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Alachua County recognized for highest 2011 recycling rate in the state


Alachua County had the highest recycling rate in the state in 2011 for the second straight year, a recent report says.

According to the Florida Department of Environmental Protection, the county’s recycling rate was about 50 percent in 2011. The rate is defined as the quantity of solid waste that is recycled instead of being stored at a landfill.

Alachua County Waste Alternatives Manager Partick Irby said much of the county’s success is due to the mandatory commercial recycling ordinance implemented in 2001. The ordinance requires all commercial generators to separate designated recycling materials and make them available for recycling.

“With the two larger entities within the county having that ordinance, that helps out,” Irby said. “We also have a very robust curbside recycling program.”

Residents participating in the program place bottles and cans in blue bins and paper and cardboard in orange bins. Materials picked up from the curb are then brought to SP Fiber Technologies and sorted into containers and fibers.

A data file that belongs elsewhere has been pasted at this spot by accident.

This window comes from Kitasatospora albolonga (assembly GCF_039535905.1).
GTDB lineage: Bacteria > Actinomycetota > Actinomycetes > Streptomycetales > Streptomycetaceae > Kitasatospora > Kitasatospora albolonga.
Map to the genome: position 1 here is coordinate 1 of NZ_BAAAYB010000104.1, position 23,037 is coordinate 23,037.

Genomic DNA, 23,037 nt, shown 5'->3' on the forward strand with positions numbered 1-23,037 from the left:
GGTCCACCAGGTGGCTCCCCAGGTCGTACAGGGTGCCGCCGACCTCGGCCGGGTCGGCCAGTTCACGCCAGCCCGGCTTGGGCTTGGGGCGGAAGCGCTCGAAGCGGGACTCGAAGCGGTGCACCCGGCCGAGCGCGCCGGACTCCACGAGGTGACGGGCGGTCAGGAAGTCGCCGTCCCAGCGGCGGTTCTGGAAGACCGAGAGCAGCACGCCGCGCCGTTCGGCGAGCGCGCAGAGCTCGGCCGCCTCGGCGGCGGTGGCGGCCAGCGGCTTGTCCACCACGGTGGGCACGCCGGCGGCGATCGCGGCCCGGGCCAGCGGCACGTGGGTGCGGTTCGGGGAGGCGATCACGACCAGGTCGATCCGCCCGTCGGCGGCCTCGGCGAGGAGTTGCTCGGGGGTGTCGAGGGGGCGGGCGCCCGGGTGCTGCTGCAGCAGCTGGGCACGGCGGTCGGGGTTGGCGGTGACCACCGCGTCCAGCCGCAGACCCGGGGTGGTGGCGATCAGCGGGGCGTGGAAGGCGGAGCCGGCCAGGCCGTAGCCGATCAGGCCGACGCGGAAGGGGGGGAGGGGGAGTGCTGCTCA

Alachua County collected 410,380 tons of municipal solid waste and recycled 205,070 tons, according to the Solid Waste Management in Florida 2011 Annual Report. The state collected 26,486,286 tons of municipal solid waster and recycled just 30 percent.

The Florida Legislature hopes to attain a 75 percent statewide recycling rate by 2020. The Department of Environmental Protection submitted a comprehensive program plan in 2010 to achieve this goal.

According to the plan, recycling will be enhanced “in an economically responsible way through heightened public awareness, state leadership, development and expansion of recycling markets, and more investments throughout the local government and commercial sectors.”

“We are still a long way away from our goal,” Irby said, “so every little bit counts.”

Alachua County’s recycling rate is five percentage points higher than neighboring Marion County.  The 2012 numbers will be revealed in the next couple of months.

About Christina DeVarona

Christina is a reporter for WUFT News and can be contacted by calling 352-392-6397 or emailing news@wuft.org.

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